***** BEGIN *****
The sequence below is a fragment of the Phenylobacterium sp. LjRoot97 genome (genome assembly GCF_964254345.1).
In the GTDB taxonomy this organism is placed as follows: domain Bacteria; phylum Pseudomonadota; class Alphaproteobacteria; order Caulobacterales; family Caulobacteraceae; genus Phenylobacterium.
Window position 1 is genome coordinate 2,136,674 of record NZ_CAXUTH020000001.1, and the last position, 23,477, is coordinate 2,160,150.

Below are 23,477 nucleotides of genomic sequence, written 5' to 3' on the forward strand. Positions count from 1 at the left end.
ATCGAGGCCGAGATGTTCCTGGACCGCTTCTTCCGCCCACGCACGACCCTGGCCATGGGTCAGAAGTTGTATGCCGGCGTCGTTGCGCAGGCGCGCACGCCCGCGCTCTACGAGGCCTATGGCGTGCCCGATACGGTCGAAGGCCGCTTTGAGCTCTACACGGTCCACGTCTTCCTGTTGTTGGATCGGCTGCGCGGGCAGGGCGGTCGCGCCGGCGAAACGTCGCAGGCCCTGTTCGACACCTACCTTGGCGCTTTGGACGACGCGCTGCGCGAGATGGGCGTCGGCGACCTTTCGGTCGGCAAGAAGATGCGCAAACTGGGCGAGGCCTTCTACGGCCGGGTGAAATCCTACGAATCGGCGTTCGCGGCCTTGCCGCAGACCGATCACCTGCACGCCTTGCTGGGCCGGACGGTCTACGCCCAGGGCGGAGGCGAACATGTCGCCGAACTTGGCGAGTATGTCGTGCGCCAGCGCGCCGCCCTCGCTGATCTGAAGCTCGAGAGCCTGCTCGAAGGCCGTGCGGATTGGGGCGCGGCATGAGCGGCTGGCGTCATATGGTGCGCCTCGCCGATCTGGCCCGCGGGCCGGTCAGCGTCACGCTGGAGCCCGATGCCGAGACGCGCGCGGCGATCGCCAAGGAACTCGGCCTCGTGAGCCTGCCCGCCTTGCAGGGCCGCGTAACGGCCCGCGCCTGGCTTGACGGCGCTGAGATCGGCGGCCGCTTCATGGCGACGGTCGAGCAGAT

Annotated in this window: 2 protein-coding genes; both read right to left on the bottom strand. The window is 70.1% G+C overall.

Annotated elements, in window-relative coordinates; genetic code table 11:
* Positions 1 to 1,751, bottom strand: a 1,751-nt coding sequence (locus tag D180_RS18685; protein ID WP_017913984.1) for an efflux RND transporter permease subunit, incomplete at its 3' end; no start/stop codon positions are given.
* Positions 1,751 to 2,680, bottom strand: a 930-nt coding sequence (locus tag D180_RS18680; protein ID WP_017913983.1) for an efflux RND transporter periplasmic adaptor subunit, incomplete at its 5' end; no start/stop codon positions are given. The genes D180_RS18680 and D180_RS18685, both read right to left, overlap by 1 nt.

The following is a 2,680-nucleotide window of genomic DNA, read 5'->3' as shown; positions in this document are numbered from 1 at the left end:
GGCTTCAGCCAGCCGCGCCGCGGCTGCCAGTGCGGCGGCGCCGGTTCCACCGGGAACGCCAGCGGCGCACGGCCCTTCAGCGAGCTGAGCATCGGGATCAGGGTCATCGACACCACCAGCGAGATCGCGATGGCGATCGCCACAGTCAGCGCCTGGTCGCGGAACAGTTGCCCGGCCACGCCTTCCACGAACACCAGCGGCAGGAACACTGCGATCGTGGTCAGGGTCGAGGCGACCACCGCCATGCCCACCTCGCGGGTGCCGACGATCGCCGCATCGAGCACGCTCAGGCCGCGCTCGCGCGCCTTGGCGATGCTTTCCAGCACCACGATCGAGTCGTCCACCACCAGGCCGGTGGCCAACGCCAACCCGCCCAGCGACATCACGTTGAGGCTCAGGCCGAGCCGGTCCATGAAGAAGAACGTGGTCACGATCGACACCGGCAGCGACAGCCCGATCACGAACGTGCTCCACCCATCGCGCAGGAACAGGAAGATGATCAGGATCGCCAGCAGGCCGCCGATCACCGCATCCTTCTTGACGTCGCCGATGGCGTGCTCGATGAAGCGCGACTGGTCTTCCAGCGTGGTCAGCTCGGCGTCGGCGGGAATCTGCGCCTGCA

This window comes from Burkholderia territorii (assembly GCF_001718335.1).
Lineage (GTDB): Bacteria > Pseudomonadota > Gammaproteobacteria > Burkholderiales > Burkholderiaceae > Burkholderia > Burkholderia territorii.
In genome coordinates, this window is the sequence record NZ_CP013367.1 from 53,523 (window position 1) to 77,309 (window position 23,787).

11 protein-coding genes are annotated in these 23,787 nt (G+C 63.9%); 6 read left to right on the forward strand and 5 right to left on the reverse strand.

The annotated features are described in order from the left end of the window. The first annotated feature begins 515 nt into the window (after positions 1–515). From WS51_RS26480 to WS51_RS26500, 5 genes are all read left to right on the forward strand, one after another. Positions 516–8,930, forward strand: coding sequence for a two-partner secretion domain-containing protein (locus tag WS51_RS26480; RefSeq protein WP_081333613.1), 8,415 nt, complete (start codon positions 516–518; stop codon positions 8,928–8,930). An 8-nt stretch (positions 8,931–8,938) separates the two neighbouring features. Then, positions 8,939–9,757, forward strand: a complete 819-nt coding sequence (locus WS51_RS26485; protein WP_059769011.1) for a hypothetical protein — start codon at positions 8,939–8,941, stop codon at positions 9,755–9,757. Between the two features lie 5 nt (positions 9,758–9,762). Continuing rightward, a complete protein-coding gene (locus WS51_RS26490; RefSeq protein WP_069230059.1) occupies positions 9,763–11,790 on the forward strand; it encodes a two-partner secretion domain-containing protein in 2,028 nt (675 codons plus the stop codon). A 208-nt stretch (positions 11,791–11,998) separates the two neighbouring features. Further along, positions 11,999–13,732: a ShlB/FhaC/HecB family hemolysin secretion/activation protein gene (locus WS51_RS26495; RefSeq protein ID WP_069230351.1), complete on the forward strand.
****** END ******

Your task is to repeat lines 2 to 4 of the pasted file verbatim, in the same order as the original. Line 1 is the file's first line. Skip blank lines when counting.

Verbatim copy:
In the GTDB taxonomy this organism is placed as follows: domain Bacteria; phylum Pseudomonadota; class Alphaproteobacteria; order Caulobacterales; family Caulobacteraceae; genus Phenylobacterium.
Window position 1 is genome coordinate 2,136,674 of record NZ_CAXUTH020000001.1, and the last position, 23,477, is coordinate 2,160,150.

Below are 23,477 nucleotides of genomic sequence, written 5' to 3' on the forward strand. Positions count from 1 at the left end.